On December 11, 2014, spot WTI closed at $60.01, down sharply from $76.52 the week before that Thanksgiving. In the space of only a few weeks, oil prices had collapsed far more than anyone thought possible; and yet there was very little urgency to the outcome. Economists, in particular, parroted throughout the media, were quick to assert both a supply ‘glut’ as well as how very beneficial low oil prices were in macro terms for consumers. Paradoxically, Janet Yellen’s increasing use of the word ‘transitory’ meant that on one side the decline in oil prices wasn’t meant to last even though on the other that meant the consumer ‘benefit’ would not either. Thus, in orthodox terms it was better that oil prices would return to oppressive levels and therefore any consumer aid was just the silver lining for the interim.
The word ‘transitory’ would define, then, not just oil prices themselves but an entire array of market balances and economic interpretations that come from oil being the economic center of even a services economy. In terms of assets, junk and high yield corporates were uniquely bombarded by the ‘unexpected’ oil crash, leaving many investors to lighten up in what was a great shift in probabilities and perceptions – better to sell a little just in case Yellen got it wrong.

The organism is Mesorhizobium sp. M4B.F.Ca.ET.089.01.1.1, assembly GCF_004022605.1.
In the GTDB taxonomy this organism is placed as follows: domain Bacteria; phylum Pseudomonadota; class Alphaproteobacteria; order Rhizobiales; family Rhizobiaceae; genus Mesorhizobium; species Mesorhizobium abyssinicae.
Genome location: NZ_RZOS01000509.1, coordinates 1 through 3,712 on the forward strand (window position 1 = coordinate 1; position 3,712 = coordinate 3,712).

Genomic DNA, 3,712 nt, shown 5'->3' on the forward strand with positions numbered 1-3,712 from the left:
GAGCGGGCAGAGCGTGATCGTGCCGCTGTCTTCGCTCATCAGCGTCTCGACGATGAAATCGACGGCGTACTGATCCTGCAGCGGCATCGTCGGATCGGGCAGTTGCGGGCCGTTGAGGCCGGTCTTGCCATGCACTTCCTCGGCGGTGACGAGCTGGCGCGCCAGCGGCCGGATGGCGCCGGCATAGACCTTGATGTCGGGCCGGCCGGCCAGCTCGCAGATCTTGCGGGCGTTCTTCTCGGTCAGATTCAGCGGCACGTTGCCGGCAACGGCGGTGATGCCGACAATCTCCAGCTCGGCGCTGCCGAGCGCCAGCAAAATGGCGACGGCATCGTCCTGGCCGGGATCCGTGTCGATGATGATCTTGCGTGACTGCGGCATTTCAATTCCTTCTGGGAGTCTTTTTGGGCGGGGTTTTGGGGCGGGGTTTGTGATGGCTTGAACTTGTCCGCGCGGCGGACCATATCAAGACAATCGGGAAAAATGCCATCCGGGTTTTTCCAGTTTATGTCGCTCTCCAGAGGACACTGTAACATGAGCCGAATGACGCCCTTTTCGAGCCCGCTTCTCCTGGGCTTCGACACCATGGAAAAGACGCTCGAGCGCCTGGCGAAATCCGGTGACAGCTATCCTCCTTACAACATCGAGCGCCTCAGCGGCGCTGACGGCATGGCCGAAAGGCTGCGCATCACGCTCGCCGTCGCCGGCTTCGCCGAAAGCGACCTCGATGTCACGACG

Even though oil fell below $50 spot WTI as soon as January 6, 2015, and then even flirted with the $30′s not long after, by the middle of the year WTI was back above $55 and even intermittently in the very low $60s. For many, far too many, that seemed as if Yellen had it right and that junk bonds were being overly cautious even when the prior year’s selloff (to December 16) was being limited in commentary to just the oil sector. By mid-year, oil and gas were back within the dominant narrative:
This post was published at David Stockmans Contra Corner by Jeffrey P. Snider ‘ November 30, 2015.